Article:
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Mar 20,2009
Systemic failure
by Patrick Buchanan

As the U.S. financial crisis broadens and deepens, wiping out the wealth and savings of tens of millions, destroying hopes and dreams, it is hard not to see in all of this history's verdict upon this generation.

We have been weighed in the balance and found wanting.

For how did this befall us, save through decisions that brushed aside lessons that history and experience had taught our fathers?

It all began with the corruption called sub-prime mortgages.

The motivation was not wicked. Democrats wanted to raise home ownership among African-Americans from 50 percent to the 75 percent of white folks. Rove Republicans wanted to do the same for Hispanics.

Banks were morally pressured by politicians into making home loans to folks who could not remotely qualify under standards set by decades of experience with mortgage defaults.

Made by the millions, these loans were sold in vast quantities to Fannie Mae and Freddie Mac. There they were packaged, converted into mortgage-backed securities and sold to the big banks. The banks put scores of billions of dollars worth on their books and sold the rest to foreign banks anxious to acquire Triple-A securities, backed by real estate in America's ever-booming housing market.

Computer whizzes devised exotic instruments — derivatives, which could soar in value, making instant multimillionaires, but also plummet, based on rises and dips in the underlying value of the paper.

Came now young geniuses at AIG to insure the banks against catastrophic losses, should the U.S. housing market crash. As the risk was minuscule, premiums were tiny. Payouts, however, should it come to that, were beyond AIG's capacity.

In AIG's Financial Products division, based in Connecticut and London, brainiacs were creating other exotic instruments, such as credit default swaps to guarantee against losses and insure profits. To keep these wunderkinds at AIG, they were promised million-dollar retention bonuses.

Who kept the game going?

The Federal Reserve, by keeping interest rates low and money gushing into the economy, created the bubble that saw housing prices rise annually at 10, 15 and 20 percent.

As the economy grew, however, the Fed began to tighten, to raise interest rates. Mortgage terms became tougher. Housing prices stabilized. Homeowners with sub-prime mortgages now found they had to start paying down principal. People losing jobs began to walk away from their houses.

Belatedly, folks awoke to the reality that housing prices could go south as well as north, and all that paper spread all over the world was overvalued, and a good bit of it might be worthless.

And, so, the crash came and the panic ensued.

Who is to blame for the disaster that has befallen us?

Their name is legion.

There are the politicians who bullied banks into making loans the banks knew were bad to begin with and would never have made without threats or the promise of political favors.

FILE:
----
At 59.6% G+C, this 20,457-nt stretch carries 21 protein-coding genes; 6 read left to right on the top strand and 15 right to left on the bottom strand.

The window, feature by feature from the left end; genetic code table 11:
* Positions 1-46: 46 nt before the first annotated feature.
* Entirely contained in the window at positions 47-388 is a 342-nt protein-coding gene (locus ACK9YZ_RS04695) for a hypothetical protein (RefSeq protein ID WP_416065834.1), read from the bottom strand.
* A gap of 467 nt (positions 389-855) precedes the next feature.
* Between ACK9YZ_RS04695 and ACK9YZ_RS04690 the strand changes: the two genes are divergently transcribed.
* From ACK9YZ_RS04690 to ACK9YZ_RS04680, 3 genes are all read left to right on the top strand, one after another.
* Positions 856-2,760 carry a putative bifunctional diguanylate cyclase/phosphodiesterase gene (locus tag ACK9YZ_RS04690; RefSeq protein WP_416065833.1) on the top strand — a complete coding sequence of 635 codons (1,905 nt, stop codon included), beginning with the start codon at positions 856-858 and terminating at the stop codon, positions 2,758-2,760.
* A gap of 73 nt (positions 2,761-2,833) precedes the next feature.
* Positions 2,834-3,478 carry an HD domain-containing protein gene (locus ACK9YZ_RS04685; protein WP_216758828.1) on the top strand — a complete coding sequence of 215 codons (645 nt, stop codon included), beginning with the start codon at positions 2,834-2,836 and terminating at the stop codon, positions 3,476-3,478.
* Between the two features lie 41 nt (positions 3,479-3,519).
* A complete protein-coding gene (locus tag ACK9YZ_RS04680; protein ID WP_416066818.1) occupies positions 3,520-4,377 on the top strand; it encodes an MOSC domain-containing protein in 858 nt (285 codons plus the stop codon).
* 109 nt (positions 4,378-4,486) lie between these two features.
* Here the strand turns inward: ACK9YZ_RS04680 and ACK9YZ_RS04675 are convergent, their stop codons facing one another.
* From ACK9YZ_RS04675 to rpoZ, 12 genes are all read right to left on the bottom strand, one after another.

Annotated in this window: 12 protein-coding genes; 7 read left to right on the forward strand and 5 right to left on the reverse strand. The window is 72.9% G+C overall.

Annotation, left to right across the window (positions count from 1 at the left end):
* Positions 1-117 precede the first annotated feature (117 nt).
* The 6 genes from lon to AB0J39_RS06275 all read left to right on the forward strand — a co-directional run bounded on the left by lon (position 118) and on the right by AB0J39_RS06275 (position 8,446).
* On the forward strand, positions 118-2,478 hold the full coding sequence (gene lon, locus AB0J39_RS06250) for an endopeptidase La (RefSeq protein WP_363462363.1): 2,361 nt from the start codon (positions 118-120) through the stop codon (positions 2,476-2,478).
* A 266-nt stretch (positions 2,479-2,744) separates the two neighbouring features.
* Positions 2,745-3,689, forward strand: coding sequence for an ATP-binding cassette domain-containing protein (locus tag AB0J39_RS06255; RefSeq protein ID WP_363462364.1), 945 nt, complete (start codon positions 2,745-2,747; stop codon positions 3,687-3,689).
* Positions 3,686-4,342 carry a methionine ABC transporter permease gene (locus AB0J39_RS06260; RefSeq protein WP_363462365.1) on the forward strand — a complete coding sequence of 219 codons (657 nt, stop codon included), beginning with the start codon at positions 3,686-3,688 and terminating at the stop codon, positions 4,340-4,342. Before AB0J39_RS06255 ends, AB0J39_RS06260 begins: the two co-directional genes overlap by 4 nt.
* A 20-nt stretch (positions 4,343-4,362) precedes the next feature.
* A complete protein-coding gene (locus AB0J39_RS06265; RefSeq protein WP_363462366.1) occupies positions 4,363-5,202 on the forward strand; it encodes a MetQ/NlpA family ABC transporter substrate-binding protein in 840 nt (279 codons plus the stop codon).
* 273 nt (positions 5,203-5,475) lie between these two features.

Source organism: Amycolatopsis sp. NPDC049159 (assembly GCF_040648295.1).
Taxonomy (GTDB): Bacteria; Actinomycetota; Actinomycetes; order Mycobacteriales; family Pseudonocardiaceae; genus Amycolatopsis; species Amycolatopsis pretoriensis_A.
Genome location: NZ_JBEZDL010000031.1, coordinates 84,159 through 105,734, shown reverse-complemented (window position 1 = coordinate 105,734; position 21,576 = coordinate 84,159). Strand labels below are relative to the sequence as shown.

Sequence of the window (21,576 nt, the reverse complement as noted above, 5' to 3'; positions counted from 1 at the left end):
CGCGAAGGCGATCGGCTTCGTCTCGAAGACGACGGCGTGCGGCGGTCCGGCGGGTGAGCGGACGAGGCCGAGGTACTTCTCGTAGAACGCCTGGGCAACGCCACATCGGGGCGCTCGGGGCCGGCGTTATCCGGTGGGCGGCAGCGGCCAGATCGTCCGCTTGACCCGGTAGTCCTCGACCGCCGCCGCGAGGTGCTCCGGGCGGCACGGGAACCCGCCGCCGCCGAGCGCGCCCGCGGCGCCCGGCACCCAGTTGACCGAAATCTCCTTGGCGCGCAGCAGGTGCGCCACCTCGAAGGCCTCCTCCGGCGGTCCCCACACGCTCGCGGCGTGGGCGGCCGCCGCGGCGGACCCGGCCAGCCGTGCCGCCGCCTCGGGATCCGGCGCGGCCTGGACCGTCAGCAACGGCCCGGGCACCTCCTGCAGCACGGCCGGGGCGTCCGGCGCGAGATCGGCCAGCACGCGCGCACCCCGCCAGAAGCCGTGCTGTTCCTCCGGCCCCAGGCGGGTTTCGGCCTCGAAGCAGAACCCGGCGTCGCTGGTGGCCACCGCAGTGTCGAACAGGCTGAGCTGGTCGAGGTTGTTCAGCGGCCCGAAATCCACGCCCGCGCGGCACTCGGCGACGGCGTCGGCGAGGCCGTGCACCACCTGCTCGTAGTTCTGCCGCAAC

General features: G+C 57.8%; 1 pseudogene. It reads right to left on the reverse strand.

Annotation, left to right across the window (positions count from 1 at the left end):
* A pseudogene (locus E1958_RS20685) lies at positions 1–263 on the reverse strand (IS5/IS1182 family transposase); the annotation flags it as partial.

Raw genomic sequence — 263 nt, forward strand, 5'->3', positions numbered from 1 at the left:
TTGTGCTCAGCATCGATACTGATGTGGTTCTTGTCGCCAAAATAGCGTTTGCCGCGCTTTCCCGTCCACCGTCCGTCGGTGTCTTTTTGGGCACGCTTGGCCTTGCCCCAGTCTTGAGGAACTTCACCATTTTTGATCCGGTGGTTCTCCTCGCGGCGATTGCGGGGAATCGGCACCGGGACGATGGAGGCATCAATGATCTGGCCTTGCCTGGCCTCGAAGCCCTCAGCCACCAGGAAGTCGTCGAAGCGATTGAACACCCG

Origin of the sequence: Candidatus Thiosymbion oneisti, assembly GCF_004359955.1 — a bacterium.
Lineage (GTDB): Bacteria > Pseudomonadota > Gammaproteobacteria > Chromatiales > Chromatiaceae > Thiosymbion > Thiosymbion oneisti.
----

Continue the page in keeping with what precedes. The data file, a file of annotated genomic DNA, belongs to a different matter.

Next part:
There is that den of thieves at Fannie and Freddie who massaged the politicians with campaign contributions and walked away from the wreckage with tens of millions in salaries and bonuses.

There are the idiot bankers who bought up securities backed by sub-prime mortgages and were too indolent to inspect the rotten paper on their books. There are the ratings agencies, like Moody's and Standard & Poor's, who gazed at the paper and declared it to be Grade A prime.

In short, this generation of political and financial elites has proven itself unfit to govern a great nation. What we have is a system failure that is rooted in a societal failure. Behind our disaster lie the greed, stupidity and incompetence of the leadership of a generation.

Does Dr. Obama have the cure for the sickness that ails the republic?

He is going to borrow and spend trillions more to bring back the good old days, though it was the good old days that brought us to the edge of the abyss into which we have fallen. Then he is going to spend new trillions to give us benefits we do not now have, though the national debt is surging to 100 percent of the Gross National Product, and may reach there by 2011.

Is Obama willing to speak hard truths?

Is he willing to say that home ownership is for those with sound credit and solid jobs? Is he willing to say that credit, whether for auto loans, or student loans, or consumer purchases, should be restricted to those who have shown the maturity to manage debt — and no others need apply?

"Avarice, ambition," warned John Adams, "would break the strongest cords of our Constitution as a whale goes through a net. Our Constitution is made only for a moral and religious people. It is wholly inadequate to the government of any other."

In this deepening crisis, what is being tested is not simply the resilience of capitalism, but the character of a people.

Patrick Buchanan is the author of the new book "Churchill, Hitler and 'The Unnecessary War."

Copyright 2009 Creators Syndicate Inc.
1423 times read

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